There are many ways to win a bout in boxing but the knockout has always been the most visceral. It’s been the one that captures the world’s attention and the one that can catapult a boxer to a wider audience. There’s something definitive about a knockout win tha a decision, however comprehensive, often struggles to emulate. And a knockout speaks to the base part of us that enjoys boxing, the primal instinct that fires our blood when we watch two boxers compete. Knockouts have provided some of boxings iconic images and calls, from Ali stopping Foreman to Foreman stopping Moorer to Mercer stopping Morrison to Martinez dropping Williams to Marquez stopping Pacquiao to… well… Tyson. A knockout can come to define a boxer’s career… for good or ill… and today we look at the best knockouts of 2013.
If one punch can change a career then this is as good an example as any… after all, Stevenson is a contender for Rise of the Year while Dawson is a contender for Fall of the Year. The lightly regarded Stevenson turned himself from a fringe contender at 168lbs to consensus champion of 175lbs with one perfectly placed straight left to the jaw of the favoured Chad Dawson. While Dawson did make it to his feet it was clear that while the lights may be on there was nobody home.
Some KO’s recall other great KO’s and this one had more than a whiff of Julian Jackson vs. Terry Norris about it. Prospect Teper backs the teak-tough Rogan to the ropes through pressure, lands a right that stuns him, a few follow up punches that put him out of his feet and a crushing final right that sends him tumbling to the canvas with a broken jaw and likely retires Rogan.
It had been a quiet few years for the once highly regarded Daniel Jacobs, with personal tragedy, a knockout loss to Pirog and serious medical issues keeping the contender out of the limelight. But he reminded us exactly why so many people thought so highly of him with a devestating knockout of the durable Lorenzo. Lorenzo had never been stopped despite taking on a number of contenders and champions but he stood no chance against Jacob’s aggrssion, power, athleticism and combination punching.
I may have thought Golovkin largely wasted this year when you compare his talent to who he’s beaten, but the manner of those beatings (and beatings they were) was pretty entertaining. Ishida may have been semi-retired, but he has always been tough to hurt, let alone stop but an overhand right following a glancing uppercut knocked him unconcious.
2013 was a year of highs and lows for Matthysse. Stopping Lamont Peterson was clearly a highlight but losing (arguably for the first time legitimately) to Danny Garcia was a low. Before both those bouts however, Matthysse kicked off the year by flattening the limited Dallas Jr in only a round. Watching live it was hard to tell exactly what knocked Dallas Jr out… but the end result was clear, Dallas Jr face first on the canvas unconscious.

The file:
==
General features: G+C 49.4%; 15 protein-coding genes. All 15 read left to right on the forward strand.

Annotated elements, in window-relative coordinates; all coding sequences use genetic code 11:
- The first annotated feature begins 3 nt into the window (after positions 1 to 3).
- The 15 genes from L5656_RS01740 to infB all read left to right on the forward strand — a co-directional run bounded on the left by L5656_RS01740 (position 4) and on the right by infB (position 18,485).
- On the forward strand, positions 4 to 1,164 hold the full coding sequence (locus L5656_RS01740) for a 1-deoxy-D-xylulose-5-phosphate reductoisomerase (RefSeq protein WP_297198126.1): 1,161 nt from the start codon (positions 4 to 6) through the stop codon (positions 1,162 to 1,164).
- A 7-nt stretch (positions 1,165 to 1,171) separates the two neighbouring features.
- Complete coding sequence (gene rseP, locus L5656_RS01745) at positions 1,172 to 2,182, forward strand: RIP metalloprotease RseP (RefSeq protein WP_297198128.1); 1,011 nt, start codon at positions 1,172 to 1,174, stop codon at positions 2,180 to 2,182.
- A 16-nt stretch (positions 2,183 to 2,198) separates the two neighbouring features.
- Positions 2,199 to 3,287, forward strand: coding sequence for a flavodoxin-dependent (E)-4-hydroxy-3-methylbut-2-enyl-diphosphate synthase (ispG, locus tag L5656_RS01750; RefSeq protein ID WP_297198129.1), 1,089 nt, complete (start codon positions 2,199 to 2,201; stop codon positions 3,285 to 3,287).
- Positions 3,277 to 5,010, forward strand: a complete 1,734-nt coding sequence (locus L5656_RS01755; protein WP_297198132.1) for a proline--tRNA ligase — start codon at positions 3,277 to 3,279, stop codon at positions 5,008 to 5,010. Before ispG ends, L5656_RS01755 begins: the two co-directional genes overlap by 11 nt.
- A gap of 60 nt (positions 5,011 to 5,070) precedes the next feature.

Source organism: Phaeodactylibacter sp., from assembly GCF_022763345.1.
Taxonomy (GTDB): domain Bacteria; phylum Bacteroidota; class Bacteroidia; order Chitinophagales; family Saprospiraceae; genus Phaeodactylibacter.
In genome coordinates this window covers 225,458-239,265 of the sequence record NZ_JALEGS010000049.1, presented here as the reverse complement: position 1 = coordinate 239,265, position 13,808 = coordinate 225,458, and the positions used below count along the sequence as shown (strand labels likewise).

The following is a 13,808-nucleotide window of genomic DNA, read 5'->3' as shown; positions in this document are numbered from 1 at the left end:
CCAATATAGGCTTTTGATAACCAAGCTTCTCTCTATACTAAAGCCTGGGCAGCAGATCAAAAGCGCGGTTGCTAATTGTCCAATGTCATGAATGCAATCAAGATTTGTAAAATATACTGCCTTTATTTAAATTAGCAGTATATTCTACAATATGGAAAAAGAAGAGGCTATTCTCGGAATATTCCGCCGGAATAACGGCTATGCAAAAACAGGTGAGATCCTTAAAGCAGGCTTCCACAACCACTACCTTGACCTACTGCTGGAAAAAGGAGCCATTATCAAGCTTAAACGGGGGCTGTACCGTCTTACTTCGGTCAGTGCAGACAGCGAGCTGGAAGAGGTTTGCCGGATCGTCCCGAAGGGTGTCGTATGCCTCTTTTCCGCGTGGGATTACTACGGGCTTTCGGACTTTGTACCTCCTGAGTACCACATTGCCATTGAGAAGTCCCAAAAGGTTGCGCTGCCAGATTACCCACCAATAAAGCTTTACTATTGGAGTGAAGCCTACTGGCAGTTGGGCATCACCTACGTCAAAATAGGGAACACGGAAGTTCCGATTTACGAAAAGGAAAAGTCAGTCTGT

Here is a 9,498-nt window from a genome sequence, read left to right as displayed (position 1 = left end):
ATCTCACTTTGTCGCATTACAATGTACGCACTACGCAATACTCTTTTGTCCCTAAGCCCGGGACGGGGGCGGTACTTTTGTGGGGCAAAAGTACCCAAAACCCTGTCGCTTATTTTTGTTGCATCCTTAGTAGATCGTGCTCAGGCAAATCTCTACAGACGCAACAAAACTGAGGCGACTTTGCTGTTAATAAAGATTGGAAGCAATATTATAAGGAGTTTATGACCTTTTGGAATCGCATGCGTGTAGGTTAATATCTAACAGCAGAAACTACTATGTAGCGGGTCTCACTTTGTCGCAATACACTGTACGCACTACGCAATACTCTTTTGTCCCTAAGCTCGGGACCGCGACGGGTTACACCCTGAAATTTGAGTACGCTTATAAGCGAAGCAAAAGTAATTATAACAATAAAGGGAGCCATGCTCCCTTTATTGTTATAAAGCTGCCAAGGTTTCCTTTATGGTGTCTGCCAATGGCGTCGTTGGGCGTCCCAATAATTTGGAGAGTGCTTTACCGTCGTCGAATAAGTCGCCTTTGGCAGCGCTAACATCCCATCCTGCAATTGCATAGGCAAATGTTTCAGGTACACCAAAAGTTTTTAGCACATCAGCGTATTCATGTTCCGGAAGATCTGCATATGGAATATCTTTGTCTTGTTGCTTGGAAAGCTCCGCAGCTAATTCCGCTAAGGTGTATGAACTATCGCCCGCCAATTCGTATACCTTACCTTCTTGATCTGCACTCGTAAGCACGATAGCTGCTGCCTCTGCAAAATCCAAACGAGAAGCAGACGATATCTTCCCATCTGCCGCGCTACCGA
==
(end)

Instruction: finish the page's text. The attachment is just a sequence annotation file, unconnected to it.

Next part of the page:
Penalosa Jr has 12 wins and 11 stoppages so he’s clearly poweful, even though the opposition the second generation boxer has faced has been pretty weak. The level of opposition doesn’t take away from the beauty of this stoppage though. Sithsaithong was coming forward and actually having a decent level of success, buzzing Penelosa Jr before the Fillipino stopped him in his tracks with a counter hook and then finished him with a sickening body shot that left him face down on the canvas unmoving.
Gennady Golovkin vs Matthew Macklin: It’s always hard for a body shot KO to compete with a headshot, but this one was beauty. After beating up Macklin for a few rounds Golovkin finishes the show with a hurtful punch to the ribs.
Tyson Fury vs Steve Cunningham: Fury had already visited the canvas himself early on against Cunningham but despite looking sloppy he started to take over the bout using his size and power to bully the former cruiserweight title holder around. He ends it with a chopping overhand right when Cunnginham was trapped on the ropes.
Joseph Parker vs Frans Botha: 21 year old new Zealand prospect Joseph Parker picked up the biggest win of his young career by destroying the veteran Botha, forcing him to the ropes and destroying him with a hateful series of punches.
Jorge Heiland vs Billi Godoy: They’ll be more to come on this bout but in an engaging toe to toe contest, Heiland takes the victory with a dramatic last round stoppage.
Jeff Horn vs Samuel Colomban: First round, one punch, out he goes. Pretty much perfect.
Milan Melindo vs Tommy Seran: Ever since Zab Judah broke into the chicken dance against Kostya Tszyu boxing fans have always loved a KO where a boxers legs go wild. This years entrant comes from Melindo, who sent Seran down with a sharp counter left hook and then watched on as Seran danced his way to a stoppage loss.